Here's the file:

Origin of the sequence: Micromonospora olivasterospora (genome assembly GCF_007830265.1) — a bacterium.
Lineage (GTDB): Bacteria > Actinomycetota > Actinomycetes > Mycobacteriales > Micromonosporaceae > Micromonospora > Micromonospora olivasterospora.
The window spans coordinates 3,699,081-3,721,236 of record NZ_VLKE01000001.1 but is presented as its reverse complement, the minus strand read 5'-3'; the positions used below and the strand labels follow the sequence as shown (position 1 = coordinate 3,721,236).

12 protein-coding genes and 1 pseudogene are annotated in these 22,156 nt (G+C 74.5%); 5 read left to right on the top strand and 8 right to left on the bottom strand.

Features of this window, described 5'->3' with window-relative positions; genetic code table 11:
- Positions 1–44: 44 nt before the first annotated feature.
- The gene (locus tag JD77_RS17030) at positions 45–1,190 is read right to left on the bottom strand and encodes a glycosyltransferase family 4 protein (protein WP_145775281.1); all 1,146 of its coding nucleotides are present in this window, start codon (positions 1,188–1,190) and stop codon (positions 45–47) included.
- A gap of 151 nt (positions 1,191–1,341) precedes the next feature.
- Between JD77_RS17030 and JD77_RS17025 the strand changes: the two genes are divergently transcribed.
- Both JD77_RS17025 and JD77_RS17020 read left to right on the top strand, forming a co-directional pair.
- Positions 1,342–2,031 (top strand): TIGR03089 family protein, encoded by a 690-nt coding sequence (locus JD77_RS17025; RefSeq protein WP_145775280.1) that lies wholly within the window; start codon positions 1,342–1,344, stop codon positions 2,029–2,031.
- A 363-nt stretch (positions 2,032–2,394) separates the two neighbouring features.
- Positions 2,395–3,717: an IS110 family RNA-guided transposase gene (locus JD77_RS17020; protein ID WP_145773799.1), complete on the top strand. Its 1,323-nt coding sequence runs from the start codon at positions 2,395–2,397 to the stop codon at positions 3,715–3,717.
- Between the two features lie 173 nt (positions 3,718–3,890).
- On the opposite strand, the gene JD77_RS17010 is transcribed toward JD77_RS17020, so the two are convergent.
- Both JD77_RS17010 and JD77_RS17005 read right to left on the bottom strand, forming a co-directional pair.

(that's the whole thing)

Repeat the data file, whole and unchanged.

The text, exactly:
Origin of the sequence: Micromonospora olivasterospora (genome assembly GCF_007830265.1) — a bacterium.
Lineage (GTDB): Bacteria > Actinomycetota > Actinomycetes > Mycobacteriales > Micromonosporaceae > Micromonospora > Micromonospora olivasterospora.
The window spans coordinates 3,699,081-3,721,236 of record NZ_VLKE01000001.1 but is presented as its reverse complement, the minus strand read 5'-3'; the positions used below and the strand labels follow the sequence as shown (position 1 = coordinate 3,721,236).

12 protein-coding genes and 1 pseudogene are annotated in these 22,156 nt (G+C 74.5%); 5 read left to right on the top strand and 8 right to left on the bottom strand.

Features of this window, described 5'->3' with window-relative positions; genetic code table 11:
- Positions 1–44: 44 nt before the first annotated feature.
- The gene (locus tag JD77_RS17030) at positions 45–1,190 is read right to left on the bottom strand and encodes a glycosyltransferase family 4 protein (protein WP_145775281.1); all 1,146 of its coding nucleotides are present in this window, start codon (positions 1,188–1,190) and stop codon (positions 45–47) included.
- A gap of 151 nt (positions 1,191–1,341) precedes the next feature.
- Between JD77_RS17030 and JD77_RS17025 the strand changes: the two genes are divergently transcribed.
- Both JD77_RS17025 and JD77_RS17020 read left to right on the top strand, forming a co-directional pair.
- Positions 1,342–2,031 (top strand): TIGR03089 family protein, encoded by a 690-nt coding sequence (locus JD77_RS17025; RefSeq protein WP_145775280.1) that lies wholly within the window; start codon positions 1,342–1,344, stop codon positions 2,029–2,031.
- A 363-nt stretch (positions 2,032–2,394) separates the two neighbouring features.
- Positions 2,395–3,717: an IS110 family RNA-guided transposase gene (locus JD77_RS17020; protein ID WP_145773799.1), complete on the top strand. Its 1,323-nt coding sequence runs from the start codon at positions 2,395–2,397 to the stop codon at positions 3,715–3,717.
- Between the two features lie 173 nt (positions 3,718–3,890).
- On the opposite strand, the gene JD77_RS17010 is transcribed toward JD77_RS17020, so the two are convergent.
- Both JD77_RS17010 and JD77_RS17005 read right to left on the bottom strand, forming a co-directional pair.